By Brian Gotta, President of CoachDeck
I ran into a friend of mine who is on the board of the local Little League where I served eight years. He was telling me about some changes the league was making which they felt were very positive.
One of their new ideas is to create a division above the current “Machine-Pitch” level where some of the “more talented” kids could begin doing live pitching instead of facing a machine. In the past we’d always mandated that six year-olds play T-ball, seven year-olds Coach-Pitch, eight year-olds, Machine-Pitch, and then only when you are nine do you begin facing live pitching.
I don’t want to get into a debate on whether the idea of starting kids on live pitching at eight is better or worse than age nine, but it did bring up some questions, most notably, how would those “more talented” kids be selected? I know from experience on the board that 80% of the parents in our community believe their six and seven year-olds possess advanced skills. How, I wondered, would the board determine who gets to “play-up” and who doesn’t? Were they now going to begin tryouts a year earlier, at age 8?
My friend said that they were dead-set against tryouts for eight year-olds and that they were going to base who got to play on the evaluations filled out by the previous year’s Coach-Pitch manager. I think they’re in for some trouble with this strategy. Not only is it difficult to get 12-14 managers at this level to fill out the evaluations to begin with, I feel that asking them to determine who is eligible to move up or not puts these people in a tough situation. Few who sign up to coach seven year-old kids in Coach-Pitch are going to want to take on the added responsibility of determining which players advance and which don’t. Plus, I can just hear the parents now of the kids who aren’t above the threshold. “He said Johnny was better than my son? Johnny couldn’t hold a candle to Timmy!” Now, in a division that is supposed to simply recreational and instructional, I can see parents watching every game with score books and keeping batting averages so that, at the end of the season, they can prove their son deserves a shot at skipping a level next year too.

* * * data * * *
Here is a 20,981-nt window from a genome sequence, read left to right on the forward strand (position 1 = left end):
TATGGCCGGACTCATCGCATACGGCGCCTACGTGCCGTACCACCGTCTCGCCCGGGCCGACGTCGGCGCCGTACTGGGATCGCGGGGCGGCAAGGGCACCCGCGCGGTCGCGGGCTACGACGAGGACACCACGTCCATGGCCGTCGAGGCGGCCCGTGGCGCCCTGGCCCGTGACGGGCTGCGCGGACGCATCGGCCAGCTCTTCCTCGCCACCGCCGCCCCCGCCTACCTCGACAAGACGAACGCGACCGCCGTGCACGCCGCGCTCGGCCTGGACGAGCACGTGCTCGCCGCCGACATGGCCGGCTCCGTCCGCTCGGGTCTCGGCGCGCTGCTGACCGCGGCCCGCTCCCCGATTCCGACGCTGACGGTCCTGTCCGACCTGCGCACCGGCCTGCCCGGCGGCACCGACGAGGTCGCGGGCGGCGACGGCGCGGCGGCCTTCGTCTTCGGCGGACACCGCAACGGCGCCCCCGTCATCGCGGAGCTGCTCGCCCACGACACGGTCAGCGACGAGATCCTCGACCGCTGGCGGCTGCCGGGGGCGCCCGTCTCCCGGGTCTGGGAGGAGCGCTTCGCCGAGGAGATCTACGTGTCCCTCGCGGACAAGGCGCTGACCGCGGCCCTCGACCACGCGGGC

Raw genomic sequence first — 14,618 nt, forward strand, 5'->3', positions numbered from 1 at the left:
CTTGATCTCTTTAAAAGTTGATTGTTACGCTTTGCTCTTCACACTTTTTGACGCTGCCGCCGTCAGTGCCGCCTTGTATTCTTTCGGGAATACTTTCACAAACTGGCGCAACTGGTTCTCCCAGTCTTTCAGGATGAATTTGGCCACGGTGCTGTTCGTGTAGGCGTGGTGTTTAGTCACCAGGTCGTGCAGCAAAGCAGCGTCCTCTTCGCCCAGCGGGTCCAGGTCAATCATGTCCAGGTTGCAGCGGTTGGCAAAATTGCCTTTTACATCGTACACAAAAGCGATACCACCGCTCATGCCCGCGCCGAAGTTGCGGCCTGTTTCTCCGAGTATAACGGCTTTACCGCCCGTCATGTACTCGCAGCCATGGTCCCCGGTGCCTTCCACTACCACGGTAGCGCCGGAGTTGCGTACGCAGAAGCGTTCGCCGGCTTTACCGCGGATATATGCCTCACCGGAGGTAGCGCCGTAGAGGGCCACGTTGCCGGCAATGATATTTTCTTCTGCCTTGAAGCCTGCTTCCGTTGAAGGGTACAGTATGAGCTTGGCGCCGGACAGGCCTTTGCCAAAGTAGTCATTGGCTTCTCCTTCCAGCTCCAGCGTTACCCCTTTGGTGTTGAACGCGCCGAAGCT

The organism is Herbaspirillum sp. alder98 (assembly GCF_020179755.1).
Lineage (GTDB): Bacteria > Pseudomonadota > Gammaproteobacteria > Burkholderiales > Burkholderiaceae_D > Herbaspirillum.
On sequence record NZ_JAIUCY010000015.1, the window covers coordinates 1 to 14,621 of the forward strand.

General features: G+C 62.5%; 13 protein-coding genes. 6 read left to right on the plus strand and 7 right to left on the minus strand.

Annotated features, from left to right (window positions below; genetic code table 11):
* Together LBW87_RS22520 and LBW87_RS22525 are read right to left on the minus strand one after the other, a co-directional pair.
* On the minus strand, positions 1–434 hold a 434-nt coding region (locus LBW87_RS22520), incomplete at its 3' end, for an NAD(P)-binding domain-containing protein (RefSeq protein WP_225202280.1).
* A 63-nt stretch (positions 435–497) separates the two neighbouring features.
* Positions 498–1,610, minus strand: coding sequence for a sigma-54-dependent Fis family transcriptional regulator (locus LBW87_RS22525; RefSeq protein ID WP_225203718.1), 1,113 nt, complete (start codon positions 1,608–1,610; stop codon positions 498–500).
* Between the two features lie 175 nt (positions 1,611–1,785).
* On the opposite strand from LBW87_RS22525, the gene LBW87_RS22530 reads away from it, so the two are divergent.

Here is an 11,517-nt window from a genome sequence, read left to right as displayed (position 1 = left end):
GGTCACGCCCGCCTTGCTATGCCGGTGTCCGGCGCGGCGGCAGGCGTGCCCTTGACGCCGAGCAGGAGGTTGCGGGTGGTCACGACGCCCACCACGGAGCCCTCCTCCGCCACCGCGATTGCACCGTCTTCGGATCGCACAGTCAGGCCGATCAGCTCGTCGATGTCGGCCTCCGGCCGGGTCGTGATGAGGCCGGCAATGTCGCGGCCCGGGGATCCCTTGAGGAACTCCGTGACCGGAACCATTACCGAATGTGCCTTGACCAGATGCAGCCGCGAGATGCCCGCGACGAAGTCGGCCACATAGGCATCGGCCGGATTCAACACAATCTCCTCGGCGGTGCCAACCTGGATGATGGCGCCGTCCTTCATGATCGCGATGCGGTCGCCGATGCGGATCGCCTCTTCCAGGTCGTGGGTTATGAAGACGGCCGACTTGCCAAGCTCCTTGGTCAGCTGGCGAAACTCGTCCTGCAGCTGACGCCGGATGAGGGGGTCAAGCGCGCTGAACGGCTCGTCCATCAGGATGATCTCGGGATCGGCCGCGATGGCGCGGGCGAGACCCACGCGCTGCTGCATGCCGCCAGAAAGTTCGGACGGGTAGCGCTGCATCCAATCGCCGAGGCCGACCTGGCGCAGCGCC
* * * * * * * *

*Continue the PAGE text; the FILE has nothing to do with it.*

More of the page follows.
What it means is, they’re eventually going to have to do a tryout for eight year-olds, which got me thinking, how young is too young for children to “try-out” for a sport? I’m not referring to assessments where confidential evaluations are made in order to form fair teams, yet where everyone makes a team and gets to play. I’m talking about a full-fledged try-out where some will be given the good news that they made the cut, and others will be told they are not good enough.
I’m not sure there is any definitive right or wrong answer, but it is certainly one every organization in every youth sport should examine.